SINGAPORE DAY 2011 SPECIAL FEATURE
Celebrity Hawker: Dragon Phoenix Restaurant
Featured Dish: Chilli Crab
Much to my surprise, the secret doesn’t lie in the sauce, nor the type of crab, but how much (or little) the crustacean is smashed - which determines the richness of flavours the diner will experience. THAT makes his chill crab stand out from the sea of competitors, and Singaporeans who will be at Singapore Day 2011 next month are going to relish it.
Executive Director of Dragon Phoenix Restaurant Chris Hooi reasons that their chilli crab is a claw above the rest because of how the shell is smashed, “If you smash it too much, the spiciness and the taste of the sauce will penetrate too much and you won’t get the actual flavour of the crab. It should be cracked in a way that it allows the natural juice and sweetness to be still contained within the crab itself. The sauce is another layer of enhancement to the taste.”
This understanding certainly didn’t come overnight, but wisdom gleaned from over almost five decades. Chris’ father, Mr Hooi Kok Wai, who’s Master Chef and Founder of the restaurant has been cooking chilli crabs, among other signature dishes, since 1963! Come April 2011, it’ll be exactly 47 years since he operated his first restaurant at Maxwell Road. The elder Mr Hooi has since moved his restaurant thrice before settling at their current location at Novotel Clarke Quay along River Valley Road.
(l-r) Chris Hooi, Executive Director of Dragon Phoenix Restaurant, his father & restaurant founder Mr Hooi Kok Wai, and Executive Chef Yuan Ai Fei
Dragon Phoenix started out as a 180-seater restaurant with 48 tables outside what used to be Metropole Cinema – what is today Fairfield Methodist Church. Mr Hooi is one of the two surviving Four Heavenly Kings of the culinary scene in the 1960s. Among their accolades, introducing the tradition of eating Yu Sheng. For Mr Hooi, he earned himself the reputation of creating eight dishes, including deep-fried Spring Chicken marinated with Chinese wine (popular among American sailors since the first outlet at Maxwell Road was near Clifford Pier), Spare Ribs, Yam Basket and the famed Chilli Crabs.
What goes into Dragon Phoenix’s Chilli Crabs? Spring onion, ketchup and sambal chilli and egg white to make the gracy thicker and smoother. Chris reveals that his father feels that “acidity is something that can enhance the flavour of seafood”. “It’s not meant to be too spicy, otherwise it will mask the freshness, the sweetness (and) the natural taste of the crab itself,” he shares. It is apparent that for father and son, bringing out the freshness of the crab takes priority over spicing up the dish.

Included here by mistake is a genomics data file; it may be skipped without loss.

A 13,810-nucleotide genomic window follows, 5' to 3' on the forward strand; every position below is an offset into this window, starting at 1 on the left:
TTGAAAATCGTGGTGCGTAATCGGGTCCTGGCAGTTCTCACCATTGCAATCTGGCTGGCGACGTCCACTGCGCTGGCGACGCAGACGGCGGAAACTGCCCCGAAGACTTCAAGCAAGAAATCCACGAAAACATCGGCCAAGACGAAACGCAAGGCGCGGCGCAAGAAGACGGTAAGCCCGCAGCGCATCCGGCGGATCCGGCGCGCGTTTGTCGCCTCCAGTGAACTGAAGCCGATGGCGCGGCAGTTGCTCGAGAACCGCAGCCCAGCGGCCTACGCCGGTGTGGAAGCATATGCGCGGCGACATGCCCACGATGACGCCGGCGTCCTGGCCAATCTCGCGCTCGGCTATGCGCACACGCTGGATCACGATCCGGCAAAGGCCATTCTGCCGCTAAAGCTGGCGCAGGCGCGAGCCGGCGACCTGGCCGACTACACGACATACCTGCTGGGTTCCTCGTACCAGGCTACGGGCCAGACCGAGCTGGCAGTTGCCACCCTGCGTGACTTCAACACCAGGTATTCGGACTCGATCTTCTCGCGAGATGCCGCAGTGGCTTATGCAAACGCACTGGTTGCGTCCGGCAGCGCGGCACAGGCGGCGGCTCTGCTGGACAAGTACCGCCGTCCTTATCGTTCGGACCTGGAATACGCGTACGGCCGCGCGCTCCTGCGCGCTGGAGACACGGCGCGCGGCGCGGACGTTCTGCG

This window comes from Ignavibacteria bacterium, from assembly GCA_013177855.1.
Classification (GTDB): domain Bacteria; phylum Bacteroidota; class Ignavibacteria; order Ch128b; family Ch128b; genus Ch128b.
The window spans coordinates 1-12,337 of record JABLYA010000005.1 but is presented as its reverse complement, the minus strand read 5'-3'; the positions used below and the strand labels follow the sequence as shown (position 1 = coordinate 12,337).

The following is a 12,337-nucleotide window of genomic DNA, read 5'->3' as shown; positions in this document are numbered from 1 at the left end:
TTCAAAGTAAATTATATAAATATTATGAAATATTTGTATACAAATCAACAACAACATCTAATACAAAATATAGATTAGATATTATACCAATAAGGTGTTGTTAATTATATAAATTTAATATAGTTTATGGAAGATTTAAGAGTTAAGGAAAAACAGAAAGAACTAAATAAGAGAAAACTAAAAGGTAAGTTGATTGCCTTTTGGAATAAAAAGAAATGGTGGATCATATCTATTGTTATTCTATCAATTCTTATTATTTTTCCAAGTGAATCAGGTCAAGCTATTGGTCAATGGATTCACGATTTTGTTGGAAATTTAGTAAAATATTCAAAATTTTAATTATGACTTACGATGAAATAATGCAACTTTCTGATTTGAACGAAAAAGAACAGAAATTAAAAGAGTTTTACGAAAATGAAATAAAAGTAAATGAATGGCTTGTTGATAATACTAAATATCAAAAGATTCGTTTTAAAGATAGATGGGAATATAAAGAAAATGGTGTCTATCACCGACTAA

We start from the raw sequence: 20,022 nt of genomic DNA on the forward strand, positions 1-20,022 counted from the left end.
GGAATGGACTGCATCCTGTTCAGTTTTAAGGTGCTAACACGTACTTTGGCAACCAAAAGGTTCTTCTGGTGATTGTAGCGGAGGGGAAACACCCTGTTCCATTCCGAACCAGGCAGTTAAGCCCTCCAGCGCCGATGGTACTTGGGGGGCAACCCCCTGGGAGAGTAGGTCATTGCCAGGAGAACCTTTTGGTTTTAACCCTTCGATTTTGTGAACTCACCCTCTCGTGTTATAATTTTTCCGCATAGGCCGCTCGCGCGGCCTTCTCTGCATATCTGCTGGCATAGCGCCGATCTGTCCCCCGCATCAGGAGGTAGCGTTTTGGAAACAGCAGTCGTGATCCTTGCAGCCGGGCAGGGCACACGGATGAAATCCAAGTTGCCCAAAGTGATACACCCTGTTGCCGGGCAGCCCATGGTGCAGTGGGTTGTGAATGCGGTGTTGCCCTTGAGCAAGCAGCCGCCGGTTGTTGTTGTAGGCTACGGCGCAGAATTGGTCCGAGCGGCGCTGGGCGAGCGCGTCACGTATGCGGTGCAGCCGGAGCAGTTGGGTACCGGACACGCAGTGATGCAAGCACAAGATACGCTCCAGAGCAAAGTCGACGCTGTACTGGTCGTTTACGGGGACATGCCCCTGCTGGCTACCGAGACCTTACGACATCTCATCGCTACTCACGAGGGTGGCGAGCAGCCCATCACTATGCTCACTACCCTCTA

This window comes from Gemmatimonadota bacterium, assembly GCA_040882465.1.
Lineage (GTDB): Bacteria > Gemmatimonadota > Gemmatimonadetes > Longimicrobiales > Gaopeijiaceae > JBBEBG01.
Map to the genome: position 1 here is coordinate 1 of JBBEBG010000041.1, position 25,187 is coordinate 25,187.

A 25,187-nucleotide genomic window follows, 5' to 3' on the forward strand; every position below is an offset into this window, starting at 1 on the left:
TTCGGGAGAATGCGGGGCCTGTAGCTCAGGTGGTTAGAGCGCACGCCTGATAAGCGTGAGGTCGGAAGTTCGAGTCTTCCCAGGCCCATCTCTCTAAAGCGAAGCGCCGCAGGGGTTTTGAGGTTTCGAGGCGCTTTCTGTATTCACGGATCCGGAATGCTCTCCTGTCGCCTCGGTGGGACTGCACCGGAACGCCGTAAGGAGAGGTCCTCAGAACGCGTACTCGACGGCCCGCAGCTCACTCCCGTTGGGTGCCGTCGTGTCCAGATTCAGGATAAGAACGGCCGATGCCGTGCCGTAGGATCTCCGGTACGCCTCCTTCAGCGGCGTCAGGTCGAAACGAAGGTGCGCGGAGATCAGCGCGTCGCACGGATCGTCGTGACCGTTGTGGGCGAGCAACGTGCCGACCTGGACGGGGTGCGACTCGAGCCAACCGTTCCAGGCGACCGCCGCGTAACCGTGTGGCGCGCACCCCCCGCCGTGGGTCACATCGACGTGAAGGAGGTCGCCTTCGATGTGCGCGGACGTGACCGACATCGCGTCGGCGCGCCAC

Singapore Day 2011 in Shanghai will be their foray into this signature Singaporean event overseas. “We’re very glad to be part of this event. We’re also happy to see how Singaporeans overseas are doing,” gleams the elder Mr Hooi, as he switches from Cantonese to Mandarin.
Chris says that despite his personal involvement in the kitchen together with a dedicated kitchen crew, his father still makes hands-on visits to the kitchen. Speaking about his father, “The kitchen is part of his life, he has to be there and spend a couple of hours there daily to be fulfilled.”
It will be all hands on deck for father and son at Singapore Day 2011, who will be aided in the preparations and cooking on site by Executive Chef, Yuan Ai Fei. Chef Yuan who’s Shanghai-born, has been working at the restaurant for 15 years. He became a Singaporean more than 20 years ago and is now a specialist in Cantonese cuisine.
(l-r) Executive Chef Yuan Ai Fei with Founder Mr Hooi Kok Wai at the restaurant entrance
Be prepared to get your hands dirty this April in Century Park! Wet wipes not provided.
By Stanley Leong
Dragon Phoenix Restaurant
177A River Valley Road, #06-00, Novotel Clarke Quay Singapore (Liang Court)
Mondays to Saturdays: (Lunch) 11am to 3pm, (Dinner) 6pm to 11pm
Sundays & Public Holidays: (Lunch) 10am to 4pm, (Dinner) 6pm to 11pm